Well, you saw the idea, now let’s have the whole matrix done (I am using http://experiments.mostafa.io/public/needleman-wunsch/):

Measures_Picadilla_2.PNG

Now, what the result means? As we have defined, we consider mismatch score to be the same as gap score and we see that the result is calculated to have the strings aligned in the best optimal way: there are

  • two gaps -O, A-
  • four mismatches P-C, I-R, A-O, L-E
  • four matches C-C, D-D, I-I, L-L

Measures_Picadilla_3.PNG

What happens if we change the scoring system? Let’s switch that

I prefer gap over mismatch:

  • match score 1 (you see, I still like match the most)
  • mismatch score -2
  • gap penalty -1 (you see, I now prefer gap better than a mismatch)

Measures_Picadilla_4.PNG

Here you the impact when I consider gap is better than mismatch:

  • ten gaps
  • no mismatches – because we prefer gaps!
  • four matches

Measures_Picadilla_5

Let’s continue playing with the scoring system. Let’s set that

I don’t care for gaps and they are as nice as matches:

  • match score 1 (you see, I still like match)
  • mismatch score -1 (I still don’t like mismatch)
  • gap penalty 1 (hehe)

and – voila! – algorithm used in that webpage just gapped all the symbols because I set in scoring system I don’t care for gaps.

Measures_Picadilla_6

Let’s go further! Let’s penalize gaps very hard.

I really do not like gaps

  • match score 1 (I still like match)
  • mismatch score -1 (I still don’t like mismatch)
  • gap penalty -4 (so I think gap is a very, very bad)

And look, we have strings aligned and there are no gaps at all because I have scored that mismatch is better than the gap.

Measures_Picadilla_7

Let’s have a look on our professors now.

Default scores:

Gap is equally bad as mismatch

Measures_Picadilla_9.PNG

Ha, the Needleman-Wunch measure result is better than

Measures_Picadilla_10

Gap is better than mismatch:

Measures_Picadilla_11

Still better than

Measures_Picadilla_12

I really do not like gaps

Measures_Picadilla_14.PNG

Heh, professors are much worse because I have no chance to avoid gaps and are having these penalties.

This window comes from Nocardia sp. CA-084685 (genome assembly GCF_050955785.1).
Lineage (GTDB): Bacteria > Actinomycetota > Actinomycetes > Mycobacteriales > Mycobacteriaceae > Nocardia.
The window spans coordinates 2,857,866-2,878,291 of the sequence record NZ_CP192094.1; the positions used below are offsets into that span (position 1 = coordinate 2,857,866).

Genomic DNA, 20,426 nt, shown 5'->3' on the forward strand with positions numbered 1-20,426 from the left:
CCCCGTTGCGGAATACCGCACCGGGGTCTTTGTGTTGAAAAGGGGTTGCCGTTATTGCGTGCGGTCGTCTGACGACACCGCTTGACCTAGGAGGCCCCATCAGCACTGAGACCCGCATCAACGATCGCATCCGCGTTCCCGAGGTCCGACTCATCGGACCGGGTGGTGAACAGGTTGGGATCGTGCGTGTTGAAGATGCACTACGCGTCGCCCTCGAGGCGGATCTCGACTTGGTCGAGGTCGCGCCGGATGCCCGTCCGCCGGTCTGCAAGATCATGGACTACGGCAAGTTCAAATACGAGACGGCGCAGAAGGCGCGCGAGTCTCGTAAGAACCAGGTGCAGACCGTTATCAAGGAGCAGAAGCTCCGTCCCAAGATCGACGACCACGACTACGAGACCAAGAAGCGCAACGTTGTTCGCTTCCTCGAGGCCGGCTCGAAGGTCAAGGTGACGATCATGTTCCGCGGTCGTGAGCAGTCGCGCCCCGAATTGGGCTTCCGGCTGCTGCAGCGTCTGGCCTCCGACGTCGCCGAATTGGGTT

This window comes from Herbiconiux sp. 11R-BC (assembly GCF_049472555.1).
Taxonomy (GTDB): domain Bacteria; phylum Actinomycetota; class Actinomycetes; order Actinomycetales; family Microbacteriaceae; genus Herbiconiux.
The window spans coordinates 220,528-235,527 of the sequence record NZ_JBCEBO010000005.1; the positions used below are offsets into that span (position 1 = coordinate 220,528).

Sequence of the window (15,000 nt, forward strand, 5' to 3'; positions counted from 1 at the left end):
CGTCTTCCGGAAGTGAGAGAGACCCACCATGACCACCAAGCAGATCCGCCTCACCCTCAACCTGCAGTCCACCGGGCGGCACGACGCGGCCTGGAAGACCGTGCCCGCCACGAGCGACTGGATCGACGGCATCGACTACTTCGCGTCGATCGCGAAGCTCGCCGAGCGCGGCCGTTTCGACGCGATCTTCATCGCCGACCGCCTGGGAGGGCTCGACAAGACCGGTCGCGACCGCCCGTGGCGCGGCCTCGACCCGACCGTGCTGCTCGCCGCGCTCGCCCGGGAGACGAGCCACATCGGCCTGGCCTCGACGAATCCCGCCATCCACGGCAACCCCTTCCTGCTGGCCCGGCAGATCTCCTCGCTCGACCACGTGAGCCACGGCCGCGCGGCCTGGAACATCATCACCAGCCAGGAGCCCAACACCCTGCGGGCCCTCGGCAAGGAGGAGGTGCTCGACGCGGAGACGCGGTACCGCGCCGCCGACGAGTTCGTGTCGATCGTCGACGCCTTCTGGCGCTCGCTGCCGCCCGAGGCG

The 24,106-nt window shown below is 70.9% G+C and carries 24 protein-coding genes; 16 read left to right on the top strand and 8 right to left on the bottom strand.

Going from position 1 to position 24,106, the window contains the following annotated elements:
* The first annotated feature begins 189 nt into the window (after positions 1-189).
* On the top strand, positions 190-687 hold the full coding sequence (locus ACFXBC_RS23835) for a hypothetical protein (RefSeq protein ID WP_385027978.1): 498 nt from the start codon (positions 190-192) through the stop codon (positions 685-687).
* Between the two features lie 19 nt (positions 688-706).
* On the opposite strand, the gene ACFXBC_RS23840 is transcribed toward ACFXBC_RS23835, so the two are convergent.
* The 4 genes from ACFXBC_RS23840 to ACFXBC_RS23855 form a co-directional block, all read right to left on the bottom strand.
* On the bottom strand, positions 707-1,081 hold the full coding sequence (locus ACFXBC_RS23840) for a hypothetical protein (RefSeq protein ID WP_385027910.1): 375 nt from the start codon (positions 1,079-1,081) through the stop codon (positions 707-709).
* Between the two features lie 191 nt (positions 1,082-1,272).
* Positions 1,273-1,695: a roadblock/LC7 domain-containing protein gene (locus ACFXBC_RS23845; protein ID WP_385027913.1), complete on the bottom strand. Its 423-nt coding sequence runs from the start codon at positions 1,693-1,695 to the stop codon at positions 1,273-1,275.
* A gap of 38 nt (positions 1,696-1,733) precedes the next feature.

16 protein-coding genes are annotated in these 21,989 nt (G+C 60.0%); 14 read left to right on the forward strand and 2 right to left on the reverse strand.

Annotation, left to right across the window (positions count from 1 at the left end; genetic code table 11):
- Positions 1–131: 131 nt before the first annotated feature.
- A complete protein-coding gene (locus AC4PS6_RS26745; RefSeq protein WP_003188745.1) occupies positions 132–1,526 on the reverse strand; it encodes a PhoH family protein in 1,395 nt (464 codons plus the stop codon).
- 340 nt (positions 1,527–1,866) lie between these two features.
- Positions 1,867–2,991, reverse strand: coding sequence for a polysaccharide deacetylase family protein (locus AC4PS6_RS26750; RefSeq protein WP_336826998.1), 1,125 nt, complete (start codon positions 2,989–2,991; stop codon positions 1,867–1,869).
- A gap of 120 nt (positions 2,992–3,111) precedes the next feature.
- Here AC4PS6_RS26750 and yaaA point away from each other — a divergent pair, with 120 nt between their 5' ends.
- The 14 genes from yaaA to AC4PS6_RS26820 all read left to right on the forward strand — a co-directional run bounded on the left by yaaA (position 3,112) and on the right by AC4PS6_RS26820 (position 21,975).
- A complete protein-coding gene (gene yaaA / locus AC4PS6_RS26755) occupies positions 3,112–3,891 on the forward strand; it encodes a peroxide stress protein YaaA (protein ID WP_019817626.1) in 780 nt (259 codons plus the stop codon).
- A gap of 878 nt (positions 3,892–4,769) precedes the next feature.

Measures_Picadilla_15.PNG

Here I will note that from the table with arrows we can track back alignment path, and, when we have two arrows, from algorithm point of view any path is OK. For example

Measures_Picadilla_16.PNG

Notice the score is still the same but alignment differs. Calculation result is the same, either we choose replace E and gap D or gap E and replace D. If you see calculators in web pages where only one result is shown it means their programmers have voluntarily built in additional logic, preferring something.

Needleman – Wunsch algorithm is neutral. Programmers are not.

Measures_Picadilla_17.PNG

Now some bonus to Needleman – Wunch measure: we may add

additional scoring matrix to reward similar symbols like O and 0.

You may notice, the letters I and O are near on the keyboard, also letter O is similar to number 0, and lowest letter l is similar to I. We may define that mismatches (I and O) and (O and 0) and (L and I) are not the same bad as, eg, (A and M) mismatch. This is done by adding one more scoring lookup table for mismatch score like

Measures_Picadilla_18.PNG

here I have set that I do not penalise I and O, O and 0, L and I mismatches at all, and penalty is bigger for A and M mismatch. In this way you will easily find out that

  • Davod and David
  • Dav0d and Davod
  • AIA and ALA (aIa and ala)

are very similar.

As you see, I haven’t added that Dav0d and David are very similar – then I must add one more mismatch value. Now I will not penalise also I and 0 mismatches. As 0 and 0, I give them higher score because I still prefer the real match over my pseudo matches.

Measures_Picadilla_19.PNG

Hmm, I think I also should add 1 and l mismatch not to be penalized. Then I might decide also 5 and S, 6 and G and so on – it depends on my software, my data and my business.

Got the idea?

See the example now.

Let’s compare DAVOD1 with DAVIDL.

I drafted an additional MISMATCH matrix where I define some exceptions to default mistach score. I will consider

  • O and 0 the same score as match, L and 1 as match
  • I and O (they are near on keyboard), I and L, I and 1 near as match

NW-3

Here is the my refined result according to my additional score matrix – Needleman-Wunsch measure is 11

NW-2

And here it would look like if only defaults used – the Needleman-Wunsch measure is 6.

You see my refined result is considered significantly more similar (max possible would be value of 12 and my refined result had 11)

NW-1

See you in next posts, there are a lot of similarity measures yet.

Disclaimer

This blog is solely my personal reflections.
Any link I share and any piece I write is my interpretation and may be my added value by googling to understand the topic better.
This is neither a formal review nor requested feedback and not a complete study material.